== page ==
“Silver-bullet” syndrome: expecting software or technology will solve problems they’re not intended to solve

Weak personnel: not having the right talent in the job at the right time

Communication problems and interpersonal friction between developers and customers.

You’ve probably already recognized the same risks can occur for customers and vendors. But discussing these risks would have provided me the opportunity to describe how my company managed them.

How much better would my meeting have been had I brought these risks to the forefront? How much more effectively would my prospect have been able to make calculations about financial return and estimate time to value? How much more trust could I have fostered in the buying experience? Much. For all three questions.

Oh—the outcome of my sales call? Despite fumbling the CEO’s question, I won the order. After three failed vendors, he was running out of alternatives. Best of all, my software ran on IBM.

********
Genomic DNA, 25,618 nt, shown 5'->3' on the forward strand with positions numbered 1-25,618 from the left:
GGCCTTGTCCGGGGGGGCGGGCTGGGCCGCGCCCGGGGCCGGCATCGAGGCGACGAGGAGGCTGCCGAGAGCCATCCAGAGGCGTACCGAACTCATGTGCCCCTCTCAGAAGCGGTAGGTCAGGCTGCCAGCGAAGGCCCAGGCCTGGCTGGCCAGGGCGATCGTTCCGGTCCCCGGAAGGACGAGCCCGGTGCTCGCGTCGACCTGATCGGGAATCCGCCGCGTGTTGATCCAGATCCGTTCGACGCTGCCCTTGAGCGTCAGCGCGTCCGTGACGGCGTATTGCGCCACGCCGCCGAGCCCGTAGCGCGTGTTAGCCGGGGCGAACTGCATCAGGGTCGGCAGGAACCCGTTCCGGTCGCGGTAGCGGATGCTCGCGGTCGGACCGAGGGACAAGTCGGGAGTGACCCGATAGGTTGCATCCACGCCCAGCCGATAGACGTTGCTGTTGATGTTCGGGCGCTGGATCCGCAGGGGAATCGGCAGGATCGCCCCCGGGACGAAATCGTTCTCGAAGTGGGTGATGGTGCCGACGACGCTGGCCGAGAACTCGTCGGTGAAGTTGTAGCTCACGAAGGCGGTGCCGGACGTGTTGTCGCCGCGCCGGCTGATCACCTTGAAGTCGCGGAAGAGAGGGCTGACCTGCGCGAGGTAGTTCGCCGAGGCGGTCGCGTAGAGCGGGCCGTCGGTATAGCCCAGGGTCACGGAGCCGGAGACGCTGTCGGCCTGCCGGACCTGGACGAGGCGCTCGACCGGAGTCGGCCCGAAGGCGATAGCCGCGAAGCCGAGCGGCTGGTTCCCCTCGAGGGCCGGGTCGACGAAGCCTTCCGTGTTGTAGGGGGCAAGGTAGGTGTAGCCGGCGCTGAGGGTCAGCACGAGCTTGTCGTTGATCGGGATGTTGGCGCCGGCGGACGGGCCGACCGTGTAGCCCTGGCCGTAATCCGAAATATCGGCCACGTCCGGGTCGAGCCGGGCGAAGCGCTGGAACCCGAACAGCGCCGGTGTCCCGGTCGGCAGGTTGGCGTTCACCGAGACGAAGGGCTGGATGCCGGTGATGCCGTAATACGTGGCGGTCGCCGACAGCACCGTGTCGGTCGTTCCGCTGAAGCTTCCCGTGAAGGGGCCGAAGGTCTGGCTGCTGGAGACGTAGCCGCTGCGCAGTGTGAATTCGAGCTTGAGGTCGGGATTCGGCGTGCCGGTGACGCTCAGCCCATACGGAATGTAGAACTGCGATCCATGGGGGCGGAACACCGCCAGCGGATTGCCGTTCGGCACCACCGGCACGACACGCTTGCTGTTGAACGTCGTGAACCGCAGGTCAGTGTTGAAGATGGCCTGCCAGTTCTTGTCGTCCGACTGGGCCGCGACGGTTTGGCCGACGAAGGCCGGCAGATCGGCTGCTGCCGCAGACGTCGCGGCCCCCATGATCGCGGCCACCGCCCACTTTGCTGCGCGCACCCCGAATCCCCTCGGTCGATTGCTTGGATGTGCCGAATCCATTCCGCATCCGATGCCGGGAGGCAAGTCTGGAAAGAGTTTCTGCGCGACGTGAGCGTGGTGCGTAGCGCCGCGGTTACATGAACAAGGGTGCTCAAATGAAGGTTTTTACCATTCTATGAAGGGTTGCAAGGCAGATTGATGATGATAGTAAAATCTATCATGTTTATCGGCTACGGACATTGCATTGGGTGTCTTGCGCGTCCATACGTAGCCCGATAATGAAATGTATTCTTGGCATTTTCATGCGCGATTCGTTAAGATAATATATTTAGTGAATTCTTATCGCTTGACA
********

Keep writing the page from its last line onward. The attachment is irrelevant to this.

Five Incredibly Exciting Ideas for Managing Revenue Risks

We’ve all endured small talk at networking events. “. . . and last year, when my daughter and I stayed with one of my sorority sisters, she discovered this weird mole on her leg, and . . .” Your fascination maxes out in the first five seconds as your mind wanders to other things, like whether you remembered to close the garage door that morning. Slipping out of such conversations can be a useful skill, especially this time of year. Better if you can do it politely.

Fortunately, there’s a rejoinder tailor-made for truncating dull conversations. Just say “. . . before you launch into that, could I share some ideas I read about managing revenue risks?” The sort of thing you’d say to ditch an encounter on Chat Roulette if your mouse wasn’t working. You will be rewarded: “. . . Hey, I just saw someone who I really need to talk to. . .” Off into the crowd goes your new acquaintance, and her untold dermatological mystery, while you move on to the bar. You can thank me for the idea by sending a Starbucks gift card.